Google pulls 300 Play Store apps infected with WireX botnet malware
Google has pulled around 300 apps from the Google Play Store after it was alerted that they each carried the WireX botnet malware. Although not appearing to have posed a particular threat to the 70,000 smartphone owners affected, the malware took advantage of features in the Android service architecture that allowed it to use system resources to carry out distributed denial of service (DDoS) attacks. Once activated, the malware also worked in the background making it capable of being involved in an attack even when the app was not in use.
Researchers from Akami, Cloudflare, Flashpoint, Google, Team Cymru, among others, cooperated to identify and ultimately defeat the botnet in its current form. It first became active on August 2, but this escalated into a major DDoS attack on August 17 against a hospitality company website. Up to 70,000 IP addresses targeted the website simultaneously with large amounts of data, aiming to exceed the bandwidth of the site so that it would crash. The attacks were launched from over 100 countries, suggesting that the malware affected apps were widely available.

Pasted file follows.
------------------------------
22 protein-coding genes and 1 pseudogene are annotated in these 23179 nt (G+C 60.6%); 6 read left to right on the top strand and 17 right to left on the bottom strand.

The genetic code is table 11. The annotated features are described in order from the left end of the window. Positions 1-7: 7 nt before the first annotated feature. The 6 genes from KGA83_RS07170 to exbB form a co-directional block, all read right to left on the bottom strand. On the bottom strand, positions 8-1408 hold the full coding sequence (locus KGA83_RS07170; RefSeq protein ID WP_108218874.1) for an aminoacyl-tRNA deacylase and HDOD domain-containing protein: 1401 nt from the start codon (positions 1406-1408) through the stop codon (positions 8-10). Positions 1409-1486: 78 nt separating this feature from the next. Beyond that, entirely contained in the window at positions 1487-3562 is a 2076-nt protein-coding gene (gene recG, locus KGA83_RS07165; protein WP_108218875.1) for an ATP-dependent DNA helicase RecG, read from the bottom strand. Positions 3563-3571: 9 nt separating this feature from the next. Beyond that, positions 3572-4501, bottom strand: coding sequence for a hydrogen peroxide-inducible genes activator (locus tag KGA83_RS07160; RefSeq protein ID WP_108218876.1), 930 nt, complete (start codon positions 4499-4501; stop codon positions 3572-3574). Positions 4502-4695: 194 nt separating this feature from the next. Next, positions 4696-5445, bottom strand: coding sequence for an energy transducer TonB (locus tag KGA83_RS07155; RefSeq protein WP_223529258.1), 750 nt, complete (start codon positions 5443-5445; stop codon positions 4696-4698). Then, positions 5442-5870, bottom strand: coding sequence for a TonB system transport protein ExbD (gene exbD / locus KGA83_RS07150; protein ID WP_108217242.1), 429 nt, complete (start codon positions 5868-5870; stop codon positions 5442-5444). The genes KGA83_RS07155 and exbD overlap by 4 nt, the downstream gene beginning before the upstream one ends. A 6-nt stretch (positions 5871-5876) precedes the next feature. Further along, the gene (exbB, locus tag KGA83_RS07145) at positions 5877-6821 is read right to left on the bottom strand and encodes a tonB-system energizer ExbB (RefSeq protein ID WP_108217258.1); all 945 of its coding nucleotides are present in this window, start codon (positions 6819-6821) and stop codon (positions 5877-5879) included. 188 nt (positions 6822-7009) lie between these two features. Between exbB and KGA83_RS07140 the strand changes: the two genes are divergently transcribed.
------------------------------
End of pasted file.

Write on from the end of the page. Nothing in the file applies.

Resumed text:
Following the removal of the apps, Google issued a formal statement:
We identified approximately 300 apps associated with the issue, blocked them from the Play Store, and we’re in the process of removing them from all affected devices. The researchers' findings, combined with our own analysis, have enabled us to better protect Android users, everywhere.
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